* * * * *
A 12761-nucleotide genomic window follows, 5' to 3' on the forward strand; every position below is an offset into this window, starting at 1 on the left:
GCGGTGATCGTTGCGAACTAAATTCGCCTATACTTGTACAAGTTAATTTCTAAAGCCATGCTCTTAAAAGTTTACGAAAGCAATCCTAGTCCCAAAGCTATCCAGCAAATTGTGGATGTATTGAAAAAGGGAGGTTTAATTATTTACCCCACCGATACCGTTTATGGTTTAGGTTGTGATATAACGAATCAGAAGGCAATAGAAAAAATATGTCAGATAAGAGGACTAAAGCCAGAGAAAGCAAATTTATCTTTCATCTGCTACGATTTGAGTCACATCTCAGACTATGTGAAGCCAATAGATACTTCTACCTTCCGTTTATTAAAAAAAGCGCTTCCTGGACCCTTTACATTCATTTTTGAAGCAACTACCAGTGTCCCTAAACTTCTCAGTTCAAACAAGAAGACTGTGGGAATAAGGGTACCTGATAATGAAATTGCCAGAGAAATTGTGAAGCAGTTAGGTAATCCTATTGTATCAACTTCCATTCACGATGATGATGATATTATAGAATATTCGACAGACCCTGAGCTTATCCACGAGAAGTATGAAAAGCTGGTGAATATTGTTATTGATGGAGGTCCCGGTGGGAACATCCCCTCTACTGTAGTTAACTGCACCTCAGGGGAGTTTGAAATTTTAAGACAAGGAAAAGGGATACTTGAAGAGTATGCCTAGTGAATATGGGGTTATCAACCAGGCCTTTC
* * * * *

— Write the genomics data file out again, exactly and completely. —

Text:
A 12761-nucleotide genomic window follows, 5' to 3' on the forward strand; every position below is an offset into this window, starting at 1 on the left:
GCGGTGATCGTTGCGAACTAAATTCGCCTATACTTGTACAAGTTAATTTCTAAAGCCATGCTCTTAAAAGTTTACGAAAGCAATCCTAGTCCCAAAGCTATCCAGCAAATTGTGGATGTATTGAAAAAGGGAGGTTTAATTATTTACCCCACCGATACCGTTTATGGTTTAGGTTGTGATATAACGAATCAGAAGGCAATAGAAAAAATATGTCAGATAAGAGGACTAAAGCCAGAGAAAGCAAATTTATCTTTCATCTGCTACGATTTGAGTCACATCTCAGACTATGTGAAGCCAATAGATACTTCTACCTTCCGTTTATTAAAAAAAGCGCTTCCTGGACCCTTTACATTCATTTTTGAAGCAACTACCAGTGTCCCTAAACTTCTCAGTTCAAACAAGAAGACTGTGGGAATAAGGGTACCTGATAATGAAATTGCCAGAGAAATTGTGAAGCAGTTAGGTAATCCTATTGTATCAACTTCCATTCACGATGATGATGATATTATAGAATATTCGACAGACCCTGAGCTTATCCACGAGAAGTATGAAAAGCTGGTGAATATTGTTATTGATGGAGGTCCCGGTGGGAACATCCCCTCTACTGTAGTTAACTGCACCTCAGGGGAGTTTGAAATTTTAAGACAAGGAAAAGGGATACTTGAAGAGTATGCCTAGTGAATATGGGGTTATCAACCAGGCCTTTC